The Transgender Persons (Protection of Rights) Bill, 2019, has continued to trigger protests across the country. Without addressing the concerns of the LGBTQ community and considering any amendment to the draft Bill, the Rajya Sabha has passed the same version of the draft law that was passed by the Lok Sabha.
In April 2019, the Madurai Bench of the Madras High Court delivered a historic judgment in Arunkumar v. The Inspector General of Registration. This judgment marks the beginning of a normative journey of intersex human rights in India.
Details of the judgement –
- The court took up the issue of validity of consent given on behalf of intersex infants for undergoing sex selective surgeries.
- It held that the consent of the parent cannot be considered as the consent of the child. Hence, such surgeries should be prohibited. This is a momentous judgment as it recognises the consent rights of intersex children and the right to bodily integrity.
- The judgment declared a prohibition on sex selective surgeries on intersex children in Tamil Nadu. Complying with the directions of the court, Tamil Nadu banned sex reassignment surgeries on intersex infants and children.
Transgender Persons Protection Bill, 2019 – Pitfalls –
- As the Transgender Bill also deals with issues related to human rights protection of intersex persons, it needs to be examined in light of the developments of intersex human rights.
- The title of the Bill itself is exclusionary as it does not accommodate all persons whose legal protection it seeks to recognise. It is instructive for the legislature to appreciate the nuances when it comes to distinguishing between transgender and intersex persons.
- Transgenders have a different gender identity than what was assigned to them at birth, while intersex indicates diversity of gender based on biological characteristics at birth.
- The Bill is not in alignment with the evolving international human rights framework.
- The Bill also conflates the condition of intersex persons with transgender persons. Barring a few overlaps, the legal and welfare needs of intersex persons are different from those of transgender persons.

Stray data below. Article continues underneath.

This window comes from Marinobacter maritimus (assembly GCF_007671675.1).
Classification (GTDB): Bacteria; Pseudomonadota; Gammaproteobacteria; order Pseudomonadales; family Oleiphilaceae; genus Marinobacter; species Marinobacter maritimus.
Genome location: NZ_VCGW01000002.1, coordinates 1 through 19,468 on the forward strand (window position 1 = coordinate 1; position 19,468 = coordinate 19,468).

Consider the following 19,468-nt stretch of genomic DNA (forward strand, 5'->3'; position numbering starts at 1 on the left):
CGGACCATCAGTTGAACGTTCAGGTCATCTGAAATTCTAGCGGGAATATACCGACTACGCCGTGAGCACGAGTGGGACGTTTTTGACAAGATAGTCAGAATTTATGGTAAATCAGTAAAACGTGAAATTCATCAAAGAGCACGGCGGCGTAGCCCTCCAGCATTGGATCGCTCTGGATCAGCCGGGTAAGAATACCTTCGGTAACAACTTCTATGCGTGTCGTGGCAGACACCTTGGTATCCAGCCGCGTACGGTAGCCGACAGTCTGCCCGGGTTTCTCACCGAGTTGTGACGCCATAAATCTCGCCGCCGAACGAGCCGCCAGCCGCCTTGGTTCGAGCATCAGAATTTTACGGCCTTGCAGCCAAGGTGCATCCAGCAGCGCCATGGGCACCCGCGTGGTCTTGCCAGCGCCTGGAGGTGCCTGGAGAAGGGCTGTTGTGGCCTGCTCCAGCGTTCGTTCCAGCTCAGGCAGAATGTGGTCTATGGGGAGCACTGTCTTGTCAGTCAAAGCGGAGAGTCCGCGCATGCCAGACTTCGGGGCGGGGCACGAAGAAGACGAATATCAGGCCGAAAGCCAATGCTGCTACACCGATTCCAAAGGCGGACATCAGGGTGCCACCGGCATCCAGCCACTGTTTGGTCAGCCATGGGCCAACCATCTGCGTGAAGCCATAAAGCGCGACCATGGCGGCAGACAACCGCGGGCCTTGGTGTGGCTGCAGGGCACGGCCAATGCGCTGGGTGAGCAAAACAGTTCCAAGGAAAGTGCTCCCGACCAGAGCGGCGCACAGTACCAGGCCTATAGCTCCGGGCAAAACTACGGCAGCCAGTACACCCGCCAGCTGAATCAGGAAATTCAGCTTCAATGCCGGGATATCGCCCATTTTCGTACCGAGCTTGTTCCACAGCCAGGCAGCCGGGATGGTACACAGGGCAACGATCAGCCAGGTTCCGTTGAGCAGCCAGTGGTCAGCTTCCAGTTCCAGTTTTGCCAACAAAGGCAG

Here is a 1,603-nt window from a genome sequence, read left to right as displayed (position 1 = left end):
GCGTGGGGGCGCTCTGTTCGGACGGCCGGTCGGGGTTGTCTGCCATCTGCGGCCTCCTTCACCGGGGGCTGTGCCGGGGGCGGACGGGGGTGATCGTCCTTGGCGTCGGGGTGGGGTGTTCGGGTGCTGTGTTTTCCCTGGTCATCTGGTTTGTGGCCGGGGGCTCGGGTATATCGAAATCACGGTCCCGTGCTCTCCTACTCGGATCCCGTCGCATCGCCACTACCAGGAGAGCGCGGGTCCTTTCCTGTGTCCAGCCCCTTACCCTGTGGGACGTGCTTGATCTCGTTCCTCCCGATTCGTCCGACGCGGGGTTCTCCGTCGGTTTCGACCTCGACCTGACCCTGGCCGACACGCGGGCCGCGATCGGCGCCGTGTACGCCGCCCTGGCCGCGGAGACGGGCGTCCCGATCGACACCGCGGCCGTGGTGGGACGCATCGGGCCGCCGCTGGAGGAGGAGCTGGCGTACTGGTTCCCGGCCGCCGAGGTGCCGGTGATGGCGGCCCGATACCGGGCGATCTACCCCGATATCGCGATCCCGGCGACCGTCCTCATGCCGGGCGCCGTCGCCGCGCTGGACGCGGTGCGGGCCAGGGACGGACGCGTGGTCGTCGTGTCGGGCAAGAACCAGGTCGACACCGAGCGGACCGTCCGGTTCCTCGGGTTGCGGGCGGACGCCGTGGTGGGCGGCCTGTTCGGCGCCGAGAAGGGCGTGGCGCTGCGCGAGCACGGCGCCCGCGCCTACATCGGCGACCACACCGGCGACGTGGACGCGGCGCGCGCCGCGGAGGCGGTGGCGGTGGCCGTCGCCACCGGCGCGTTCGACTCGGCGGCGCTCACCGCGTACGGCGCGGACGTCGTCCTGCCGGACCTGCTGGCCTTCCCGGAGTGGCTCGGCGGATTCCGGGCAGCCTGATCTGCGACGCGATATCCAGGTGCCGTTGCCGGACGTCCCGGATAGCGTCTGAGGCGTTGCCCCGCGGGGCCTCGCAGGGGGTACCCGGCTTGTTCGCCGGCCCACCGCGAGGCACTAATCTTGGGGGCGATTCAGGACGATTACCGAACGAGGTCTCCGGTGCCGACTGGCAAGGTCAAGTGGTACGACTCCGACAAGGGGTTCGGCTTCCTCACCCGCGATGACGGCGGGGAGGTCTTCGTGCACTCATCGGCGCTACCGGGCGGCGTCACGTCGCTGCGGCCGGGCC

- Some persons born or living with intersex traits can live with a non-binary identity or may choose to live as gender fluid persons. The Bill fails to account for these possibilities.
- Neither does it provide for the definition of terms such as gender identity, gender expression and sex characteristics.
Way forward –
- Parliament will be well-advised to consider changing the title of the Bill to Gender Identity, Gender Expression and Sex Characteristics (Protection of Rights) Bill, 2019.
- The definition should highlight this distinction between transgender persons and intersex persons enabling them to exercise the rights which they are entitled to.
- Intersex conditions are termed in derogatory terms even by medical professionals. To address this, the Bill should have included a provision directing medical professionals to ensure that intersex traits are not characterised as “disorders of sex development”.
- Intersex traits should not be considered as genetic defects/ disorders, and terms like ‘gender dysphoria’ should be used to characterise them.
World over, the discourse around gender and sexuality has evolved a great deal in the last decade. However, the current legislative discourse on this issue suffers from lack of foundational understanding. Intersex persons are particularly vulnerable and experience barriers in access to education, employment, marriage, etc. In its current form, the Bill turns back the clock on decades of positive change brought about by intersex activists.
Source – The Hindu
QUESTION – The Transgender Persons Protection Bill, 2019 fails to define and categorise intersex human rights in India. Comment.